Week in Review: November 7–11

Evaluating the potential effects of the US elections on life science; evolutionary advantages of Neanderthal DNA; coral gene expression adapts to environmental conditions; correcting sickle cell gene with CRISPR

Nov 11, 2016
Tracy Vence

The American electorate stunned the world this week, voting Donald Trump to be the 45th US President. Following Trump’s unexpected victory, biopharma stocks rallied while the scientific community expressed concern over the potential effects of a Trump administration on research and development. Forty-two percent of 158 respondents to a The Scientist Twitter poll indicated that they believed research funding would be most impacted by the incoming administration. “I am taking a breath and trying to explain to my children that science matters, that global climate change is indeed occurring and we are watching it happen via species migration, storm intensity, and inundation on our coastlines,” wrote Deanne Caffee-Cooper on The Scientist’s Facebook page.

See “Trumping Science?

Ancient advantage

Neanderthal DNA may have helped modern humans adapt to diverse environments, according to a genomic analysis published in Current Biology this week (November 10). A team led by researchers at the University of Washington compared the genomes of a diverse cohort of modern humans with those from Neanderthal and Denisovan samples, finding advantageous alleles in the former group of genomes that appear to be inherited from the latter.

“The study expands our knowledge of the extent to which Neanderthals and Denisovans contributed functionally relevant genetic variation to modern humans,” Svante Pääbo of the Max Planck Institute for Evolutionary Anthropology, who was not involved in the work, wrote in an email.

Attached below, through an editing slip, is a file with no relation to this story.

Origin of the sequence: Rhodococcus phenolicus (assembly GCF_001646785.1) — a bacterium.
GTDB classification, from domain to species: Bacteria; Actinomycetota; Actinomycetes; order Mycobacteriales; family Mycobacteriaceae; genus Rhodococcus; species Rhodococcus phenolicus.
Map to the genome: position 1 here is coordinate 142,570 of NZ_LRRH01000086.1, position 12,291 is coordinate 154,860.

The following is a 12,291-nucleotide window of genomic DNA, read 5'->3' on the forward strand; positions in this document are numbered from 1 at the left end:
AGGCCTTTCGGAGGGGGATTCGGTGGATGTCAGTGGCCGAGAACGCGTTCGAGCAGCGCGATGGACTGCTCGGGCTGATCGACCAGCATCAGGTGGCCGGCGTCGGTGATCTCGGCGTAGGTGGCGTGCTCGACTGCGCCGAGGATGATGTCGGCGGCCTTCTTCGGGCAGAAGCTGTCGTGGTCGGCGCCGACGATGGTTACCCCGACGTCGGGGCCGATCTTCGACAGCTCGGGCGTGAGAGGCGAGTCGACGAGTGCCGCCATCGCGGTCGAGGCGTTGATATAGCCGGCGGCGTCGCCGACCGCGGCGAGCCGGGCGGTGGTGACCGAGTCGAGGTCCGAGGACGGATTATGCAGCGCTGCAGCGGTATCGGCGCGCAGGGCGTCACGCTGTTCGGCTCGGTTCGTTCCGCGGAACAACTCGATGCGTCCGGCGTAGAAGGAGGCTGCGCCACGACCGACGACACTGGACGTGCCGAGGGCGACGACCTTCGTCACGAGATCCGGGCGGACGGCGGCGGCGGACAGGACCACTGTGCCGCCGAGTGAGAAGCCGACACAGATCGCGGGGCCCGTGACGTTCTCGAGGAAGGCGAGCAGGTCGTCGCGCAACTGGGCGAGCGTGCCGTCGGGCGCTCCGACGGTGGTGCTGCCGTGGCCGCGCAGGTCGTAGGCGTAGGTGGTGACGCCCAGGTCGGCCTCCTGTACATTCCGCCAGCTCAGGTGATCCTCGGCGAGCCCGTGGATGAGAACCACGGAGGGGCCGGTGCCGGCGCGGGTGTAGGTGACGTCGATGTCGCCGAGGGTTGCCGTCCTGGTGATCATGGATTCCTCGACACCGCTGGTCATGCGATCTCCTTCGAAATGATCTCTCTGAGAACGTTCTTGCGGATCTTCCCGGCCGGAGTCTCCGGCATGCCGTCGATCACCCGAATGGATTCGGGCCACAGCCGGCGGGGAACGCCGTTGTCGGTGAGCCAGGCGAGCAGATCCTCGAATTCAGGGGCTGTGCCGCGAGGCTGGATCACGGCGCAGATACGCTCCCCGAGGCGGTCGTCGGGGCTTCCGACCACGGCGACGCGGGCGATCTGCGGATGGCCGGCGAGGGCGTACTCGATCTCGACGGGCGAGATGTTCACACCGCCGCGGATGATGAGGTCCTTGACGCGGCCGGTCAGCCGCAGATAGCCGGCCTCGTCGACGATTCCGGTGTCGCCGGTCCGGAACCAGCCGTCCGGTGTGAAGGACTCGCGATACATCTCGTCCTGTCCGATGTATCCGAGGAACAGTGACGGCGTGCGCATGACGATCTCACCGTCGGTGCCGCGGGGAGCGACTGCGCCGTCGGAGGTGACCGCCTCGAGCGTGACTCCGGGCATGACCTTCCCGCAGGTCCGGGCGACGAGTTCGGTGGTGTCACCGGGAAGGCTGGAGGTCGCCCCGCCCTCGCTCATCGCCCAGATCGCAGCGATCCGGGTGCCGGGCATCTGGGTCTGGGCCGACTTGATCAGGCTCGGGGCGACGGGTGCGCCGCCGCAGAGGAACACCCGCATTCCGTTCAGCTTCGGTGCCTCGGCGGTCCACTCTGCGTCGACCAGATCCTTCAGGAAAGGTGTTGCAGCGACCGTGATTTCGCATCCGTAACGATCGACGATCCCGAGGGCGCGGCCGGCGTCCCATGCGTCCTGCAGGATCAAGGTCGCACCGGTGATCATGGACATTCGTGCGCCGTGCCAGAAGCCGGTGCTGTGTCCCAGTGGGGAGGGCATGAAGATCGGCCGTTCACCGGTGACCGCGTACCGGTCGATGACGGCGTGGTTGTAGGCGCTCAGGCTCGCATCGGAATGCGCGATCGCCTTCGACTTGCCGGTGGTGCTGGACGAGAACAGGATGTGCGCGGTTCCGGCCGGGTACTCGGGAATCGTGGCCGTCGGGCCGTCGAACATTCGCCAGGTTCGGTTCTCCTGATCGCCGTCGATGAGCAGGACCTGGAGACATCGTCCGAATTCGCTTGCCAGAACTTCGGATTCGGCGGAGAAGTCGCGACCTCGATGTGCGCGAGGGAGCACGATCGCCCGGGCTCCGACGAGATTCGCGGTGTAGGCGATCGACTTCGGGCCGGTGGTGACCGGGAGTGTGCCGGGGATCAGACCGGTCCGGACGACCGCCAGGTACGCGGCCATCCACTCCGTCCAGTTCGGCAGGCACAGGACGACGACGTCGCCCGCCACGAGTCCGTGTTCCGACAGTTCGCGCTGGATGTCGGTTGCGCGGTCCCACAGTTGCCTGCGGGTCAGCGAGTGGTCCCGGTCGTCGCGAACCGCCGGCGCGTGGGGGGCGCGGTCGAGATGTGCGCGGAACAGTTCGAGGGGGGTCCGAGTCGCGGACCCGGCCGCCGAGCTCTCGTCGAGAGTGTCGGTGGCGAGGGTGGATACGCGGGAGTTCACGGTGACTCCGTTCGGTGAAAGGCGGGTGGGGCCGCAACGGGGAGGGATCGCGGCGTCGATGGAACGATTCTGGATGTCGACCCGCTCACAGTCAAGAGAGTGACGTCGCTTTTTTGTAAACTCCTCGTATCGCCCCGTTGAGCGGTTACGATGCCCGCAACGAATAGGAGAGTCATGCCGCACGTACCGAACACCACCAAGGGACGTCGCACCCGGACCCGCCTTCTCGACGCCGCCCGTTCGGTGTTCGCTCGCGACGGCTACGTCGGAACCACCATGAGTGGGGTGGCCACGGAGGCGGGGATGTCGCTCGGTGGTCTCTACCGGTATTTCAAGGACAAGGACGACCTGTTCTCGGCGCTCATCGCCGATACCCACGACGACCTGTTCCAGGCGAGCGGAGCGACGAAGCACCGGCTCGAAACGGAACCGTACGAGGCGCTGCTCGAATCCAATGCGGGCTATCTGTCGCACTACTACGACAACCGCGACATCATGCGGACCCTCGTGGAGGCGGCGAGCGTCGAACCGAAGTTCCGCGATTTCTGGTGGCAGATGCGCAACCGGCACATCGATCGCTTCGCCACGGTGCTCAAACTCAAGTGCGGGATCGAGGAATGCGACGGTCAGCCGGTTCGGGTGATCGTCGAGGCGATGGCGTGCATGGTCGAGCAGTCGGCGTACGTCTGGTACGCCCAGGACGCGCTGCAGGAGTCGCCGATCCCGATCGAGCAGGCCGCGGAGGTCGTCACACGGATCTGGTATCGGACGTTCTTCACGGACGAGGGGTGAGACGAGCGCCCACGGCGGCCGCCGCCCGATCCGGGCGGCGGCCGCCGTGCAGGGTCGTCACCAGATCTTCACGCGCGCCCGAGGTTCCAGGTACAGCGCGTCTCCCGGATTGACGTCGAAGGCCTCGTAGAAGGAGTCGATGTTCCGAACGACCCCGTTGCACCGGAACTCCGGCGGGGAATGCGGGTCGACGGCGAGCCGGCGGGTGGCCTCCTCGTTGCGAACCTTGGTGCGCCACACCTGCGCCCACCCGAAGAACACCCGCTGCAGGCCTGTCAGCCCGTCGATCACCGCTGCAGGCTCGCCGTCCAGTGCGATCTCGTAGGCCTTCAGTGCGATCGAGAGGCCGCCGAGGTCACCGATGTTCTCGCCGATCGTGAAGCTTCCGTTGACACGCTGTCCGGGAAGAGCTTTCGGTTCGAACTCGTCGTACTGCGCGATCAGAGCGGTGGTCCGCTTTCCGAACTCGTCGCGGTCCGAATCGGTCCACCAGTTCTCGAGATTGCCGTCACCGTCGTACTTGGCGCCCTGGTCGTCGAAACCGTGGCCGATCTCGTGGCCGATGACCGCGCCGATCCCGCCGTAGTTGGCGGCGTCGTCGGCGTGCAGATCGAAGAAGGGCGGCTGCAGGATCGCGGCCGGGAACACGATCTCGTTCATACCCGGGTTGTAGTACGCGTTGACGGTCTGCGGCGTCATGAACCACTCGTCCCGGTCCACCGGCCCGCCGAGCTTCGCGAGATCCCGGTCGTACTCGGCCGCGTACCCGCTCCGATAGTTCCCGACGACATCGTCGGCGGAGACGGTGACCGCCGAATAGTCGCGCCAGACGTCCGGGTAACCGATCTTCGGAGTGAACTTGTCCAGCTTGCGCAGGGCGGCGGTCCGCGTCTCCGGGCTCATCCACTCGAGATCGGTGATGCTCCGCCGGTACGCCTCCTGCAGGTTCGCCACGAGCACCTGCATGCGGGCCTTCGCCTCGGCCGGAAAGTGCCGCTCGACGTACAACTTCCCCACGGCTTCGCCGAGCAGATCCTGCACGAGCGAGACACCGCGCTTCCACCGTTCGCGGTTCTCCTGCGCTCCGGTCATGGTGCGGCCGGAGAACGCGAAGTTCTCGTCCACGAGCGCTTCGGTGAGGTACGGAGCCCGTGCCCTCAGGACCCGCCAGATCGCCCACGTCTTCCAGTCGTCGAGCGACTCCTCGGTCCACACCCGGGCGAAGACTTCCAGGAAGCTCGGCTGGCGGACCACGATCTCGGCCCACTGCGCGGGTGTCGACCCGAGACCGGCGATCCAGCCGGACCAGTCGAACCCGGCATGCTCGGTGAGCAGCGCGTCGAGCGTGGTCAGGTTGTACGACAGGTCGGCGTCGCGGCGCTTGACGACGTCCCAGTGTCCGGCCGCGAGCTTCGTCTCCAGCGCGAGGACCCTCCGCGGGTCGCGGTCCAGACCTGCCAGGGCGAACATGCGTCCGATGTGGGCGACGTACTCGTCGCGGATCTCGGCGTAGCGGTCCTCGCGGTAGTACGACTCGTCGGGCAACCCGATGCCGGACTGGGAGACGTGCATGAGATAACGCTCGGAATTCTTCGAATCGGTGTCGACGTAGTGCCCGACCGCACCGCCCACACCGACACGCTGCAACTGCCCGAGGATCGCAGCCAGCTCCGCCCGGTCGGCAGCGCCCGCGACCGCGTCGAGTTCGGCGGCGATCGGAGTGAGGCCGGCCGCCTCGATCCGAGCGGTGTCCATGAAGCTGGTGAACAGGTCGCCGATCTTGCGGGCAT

Adaptive coral

Gene expression in mustard hill coral (Porites astreoides) is altered to match the marine invertebrate’s environment, scientists from the University of Texas at Austin showed in Nature Ecology & Evolution this week (November 7).

“This paper shows that variable environments may have given [inshore coral] the ability to respond to a variety of conditions, which makes sense. If at home your environment is always changing, you’re going to have to be more flexible to survive there,” said Dan Barshis, an assistant professor of biology at Old Dominion University in Norfolk, Virginia, who was not involved in the study.

More news in life science

Evolution May Have Deleted Neanderthal DNA
Natural selection may be behind the dearth of Neanderthal DNA in modern humans.

More Success Fixing Sickle Cell Gene with CRISPR
Researchers say they have sufficient in vitro and animal data to apply for human testing.

Zika Update
Testing a new vaccine; Cuba’s aggressive Zika-control tactics pay off

Plan to Fight Zika with GM Mosquitos Passes Popular Vote in Florida
The strategy to release mosquitos that cannot spread the virus passed a county-level vote but faced opposition in one town.

Walgreens Sues Theranos for $140 Million
The drugstore giant is accusing the blood-testing company of breach of contract, although the full details of the suit have not been disclosed.